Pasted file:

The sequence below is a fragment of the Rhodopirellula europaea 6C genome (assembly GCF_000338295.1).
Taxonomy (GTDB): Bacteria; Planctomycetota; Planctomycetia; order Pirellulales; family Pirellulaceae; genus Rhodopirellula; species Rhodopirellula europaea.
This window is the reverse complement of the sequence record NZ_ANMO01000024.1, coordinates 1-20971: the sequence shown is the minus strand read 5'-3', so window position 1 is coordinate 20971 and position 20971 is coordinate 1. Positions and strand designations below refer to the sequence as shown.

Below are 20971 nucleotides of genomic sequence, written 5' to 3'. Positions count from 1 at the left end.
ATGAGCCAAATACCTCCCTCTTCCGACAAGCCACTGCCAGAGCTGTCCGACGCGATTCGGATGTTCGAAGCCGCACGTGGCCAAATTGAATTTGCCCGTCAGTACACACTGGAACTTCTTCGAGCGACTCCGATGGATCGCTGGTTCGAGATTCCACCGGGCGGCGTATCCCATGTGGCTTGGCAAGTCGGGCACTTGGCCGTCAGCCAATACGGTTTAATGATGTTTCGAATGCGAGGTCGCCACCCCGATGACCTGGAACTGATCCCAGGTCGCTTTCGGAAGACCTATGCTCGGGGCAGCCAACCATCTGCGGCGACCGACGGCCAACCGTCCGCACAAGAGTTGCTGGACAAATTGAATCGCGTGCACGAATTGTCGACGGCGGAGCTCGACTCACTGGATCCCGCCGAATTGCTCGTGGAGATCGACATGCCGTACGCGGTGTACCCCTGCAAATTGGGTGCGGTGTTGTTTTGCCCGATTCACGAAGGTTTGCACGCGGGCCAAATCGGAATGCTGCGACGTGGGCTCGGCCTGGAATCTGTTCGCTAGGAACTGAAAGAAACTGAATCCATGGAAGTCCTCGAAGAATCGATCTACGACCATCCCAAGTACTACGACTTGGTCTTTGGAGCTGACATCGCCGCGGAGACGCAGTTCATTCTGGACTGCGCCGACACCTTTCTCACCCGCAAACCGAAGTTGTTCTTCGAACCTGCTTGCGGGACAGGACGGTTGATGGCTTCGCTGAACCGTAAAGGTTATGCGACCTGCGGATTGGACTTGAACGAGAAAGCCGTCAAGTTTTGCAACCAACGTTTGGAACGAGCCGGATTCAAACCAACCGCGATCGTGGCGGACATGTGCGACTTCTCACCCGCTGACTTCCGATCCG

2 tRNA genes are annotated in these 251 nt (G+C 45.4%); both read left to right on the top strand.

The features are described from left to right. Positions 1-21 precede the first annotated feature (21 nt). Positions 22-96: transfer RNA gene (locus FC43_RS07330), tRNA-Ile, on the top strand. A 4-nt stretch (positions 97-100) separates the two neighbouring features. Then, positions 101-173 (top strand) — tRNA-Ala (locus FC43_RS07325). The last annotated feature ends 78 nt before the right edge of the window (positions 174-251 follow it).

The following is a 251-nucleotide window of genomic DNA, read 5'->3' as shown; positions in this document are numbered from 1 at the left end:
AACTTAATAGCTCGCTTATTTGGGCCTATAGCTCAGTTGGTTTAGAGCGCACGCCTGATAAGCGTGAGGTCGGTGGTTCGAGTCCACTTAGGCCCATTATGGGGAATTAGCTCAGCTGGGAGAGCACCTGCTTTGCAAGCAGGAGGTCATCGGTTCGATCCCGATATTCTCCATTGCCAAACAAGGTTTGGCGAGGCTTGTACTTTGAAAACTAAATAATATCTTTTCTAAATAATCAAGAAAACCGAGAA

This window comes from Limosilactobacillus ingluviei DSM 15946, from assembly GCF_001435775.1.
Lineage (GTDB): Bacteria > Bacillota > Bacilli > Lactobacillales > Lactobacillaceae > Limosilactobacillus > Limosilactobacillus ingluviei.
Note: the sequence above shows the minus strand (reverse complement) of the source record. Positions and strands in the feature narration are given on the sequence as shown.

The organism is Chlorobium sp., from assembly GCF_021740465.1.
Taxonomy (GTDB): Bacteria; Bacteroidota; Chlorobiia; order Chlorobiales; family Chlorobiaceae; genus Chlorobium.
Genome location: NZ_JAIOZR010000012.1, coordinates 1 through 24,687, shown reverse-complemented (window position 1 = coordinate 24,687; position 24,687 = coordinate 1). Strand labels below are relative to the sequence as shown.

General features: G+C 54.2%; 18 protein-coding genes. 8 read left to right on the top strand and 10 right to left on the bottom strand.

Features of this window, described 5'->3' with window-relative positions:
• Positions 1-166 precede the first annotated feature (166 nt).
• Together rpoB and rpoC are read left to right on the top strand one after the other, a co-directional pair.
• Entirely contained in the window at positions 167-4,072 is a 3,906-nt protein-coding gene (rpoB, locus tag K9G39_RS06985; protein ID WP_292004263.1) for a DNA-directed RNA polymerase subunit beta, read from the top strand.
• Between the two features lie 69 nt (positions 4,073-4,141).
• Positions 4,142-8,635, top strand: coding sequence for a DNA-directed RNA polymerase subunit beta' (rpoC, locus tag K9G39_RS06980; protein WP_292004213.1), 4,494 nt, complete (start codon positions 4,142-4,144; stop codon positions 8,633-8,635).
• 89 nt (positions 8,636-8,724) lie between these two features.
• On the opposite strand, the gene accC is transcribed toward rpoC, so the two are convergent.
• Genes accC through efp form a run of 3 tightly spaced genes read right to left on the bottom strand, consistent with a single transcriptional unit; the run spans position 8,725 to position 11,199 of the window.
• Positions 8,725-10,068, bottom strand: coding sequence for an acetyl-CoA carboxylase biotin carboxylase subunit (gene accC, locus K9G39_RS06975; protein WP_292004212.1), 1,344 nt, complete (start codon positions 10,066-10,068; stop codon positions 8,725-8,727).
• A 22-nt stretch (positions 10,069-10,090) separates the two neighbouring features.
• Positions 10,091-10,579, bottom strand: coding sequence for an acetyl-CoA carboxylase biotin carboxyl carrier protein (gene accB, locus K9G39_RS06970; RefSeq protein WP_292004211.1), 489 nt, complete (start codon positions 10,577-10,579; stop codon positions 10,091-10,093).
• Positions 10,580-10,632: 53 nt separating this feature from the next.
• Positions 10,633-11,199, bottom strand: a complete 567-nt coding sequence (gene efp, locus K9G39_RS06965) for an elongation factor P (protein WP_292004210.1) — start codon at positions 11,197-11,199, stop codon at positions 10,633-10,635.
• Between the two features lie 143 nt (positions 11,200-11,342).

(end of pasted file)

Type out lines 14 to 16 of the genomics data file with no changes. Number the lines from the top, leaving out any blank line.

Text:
Taxonomy (GTDB): Bacteria; Bacteroidota; Chlorobiia; order Chlorobiales; family Chlorobiaceae; genus Chlorobium.
Genome location: NZ_JAIOZR010000012.1, coordinates 1 through 24,687, shown reverse-complemented (window position 1 = coordinate 24,687; position 24,687 = coordinate 1). Strand labels below are relative to the sequence as shown.

General features: G+C 54.2%; 18 protein-coding genes. 8 read left to right on the top strand and 10 right to left on the bottom strand.